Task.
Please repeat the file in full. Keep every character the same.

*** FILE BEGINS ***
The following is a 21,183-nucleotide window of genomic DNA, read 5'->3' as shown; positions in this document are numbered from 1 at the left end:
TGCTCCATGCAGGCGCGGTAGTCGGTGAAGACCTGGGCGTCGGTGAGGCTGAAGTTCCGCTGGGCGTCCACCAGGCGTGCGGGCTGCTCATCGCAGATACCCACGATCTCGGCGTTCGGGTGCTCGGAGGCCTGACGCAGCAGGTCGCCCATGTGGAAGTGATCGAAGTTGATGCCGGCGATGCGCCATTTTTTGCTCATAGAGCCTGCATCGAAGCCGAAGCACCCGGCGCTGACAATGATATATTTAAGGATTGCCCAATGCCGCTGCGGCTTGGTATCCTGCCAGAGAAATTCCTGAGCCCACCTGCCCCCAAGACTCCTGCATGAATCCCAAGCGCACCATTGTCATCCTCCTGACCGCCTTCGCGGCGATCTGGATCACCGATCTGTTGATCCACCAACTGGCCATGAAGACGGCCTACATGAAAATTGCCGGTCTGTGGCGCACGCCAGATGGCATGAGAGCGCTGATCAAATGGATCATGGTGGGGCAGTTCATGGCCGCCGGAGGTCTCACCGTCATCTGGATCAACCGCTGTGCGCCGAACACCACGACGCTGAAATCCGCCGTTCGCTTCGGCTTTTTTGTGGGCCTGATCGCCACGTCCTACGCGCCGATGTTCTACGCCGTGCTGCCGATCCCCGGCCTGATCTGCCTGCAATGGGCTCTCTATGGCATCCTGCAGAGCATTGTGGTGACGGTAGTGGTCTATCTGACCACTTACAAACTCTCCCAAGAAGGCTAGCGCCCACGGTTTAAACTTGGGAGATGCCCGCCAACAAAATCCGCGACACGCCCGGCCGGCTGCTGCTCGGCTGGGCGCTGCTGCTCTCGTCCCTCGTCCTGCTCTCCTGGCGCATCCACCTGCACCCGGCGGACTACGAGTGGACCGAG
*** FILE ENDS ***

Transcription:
The following is a 21,183-nucleotide window of genomic DNA, read 5'->3' as shown; positions in this document are numbered from 1 at the left end:
TGCTCCATGCAGGCGCGGTAGTCGGTGAAGACCTGGGCGTCGGTGAGGCTGAAGTTCCGCTGGGCGTCCACCAGGCGTGCGGGCTGCTCATCGCAGATACCCACGATCTCGGCGTTCGGGTGCTCGGAGGCCTGACGCAGCAGGTCGCCCATGTGGAAGTGATCGAAGTTGATGCCGGCGATGCGCCATTTTTTGCTCATAGAGCCTGCATCGAAGCCGAAGCACCCGGCGCTGACAATGATATATTTAAGGATTGCCCAATGCCGCTGCGGCTTGGTATCCTGCCAGAGAAATTCCTGAGCCCACCTGCCCCCAAGACTCCTGCATGAATCCCAAGCGCACCATTGTCATCCTCCTGACCGCCTTCGCGGCGATCTGGATCACCGATCTGTTGATCCACCAACTGGCCATGAAGACGGCCTACATGAAAATTGCCGGTCTGTGGCGCACGCCAGATGGCATGAGAGCGCTGATCAAATGGATCATGGTGGGGCAGTTCATGGCCGCCGGAGGTCTCACCGTCATCTGGATCAACCGCTGTGCGCCGAACACCACGACGCTGAAATCCGCCGTTCGCTTCGGCTTTTTTGTGGGCCTGATCGCCACGTCCTACGCGCCGATGTTCTACGCCGTGCTGCCGATCCCCGGCCTGATCTGCCTGCAATGGGCTCTCTATGGCATCCTGCAGAGCATTGTGGTGACGGTAGTGGTCTATCTGACCACTTACAAACTCTCCCAAGAAGGCTAGCGCCCACGGTTTAAACTTGGGAGATGCCCGCCAACAAAATCCGCGACACGCCCGGCCGGCTGCTGCTCGGCTGGGCGCTGCTGCTCTCGTCCCTCGTCCTGCTCTCCTGGCGCATCCACCTGCACCCGGCGGACTACGAGTGGACCGAG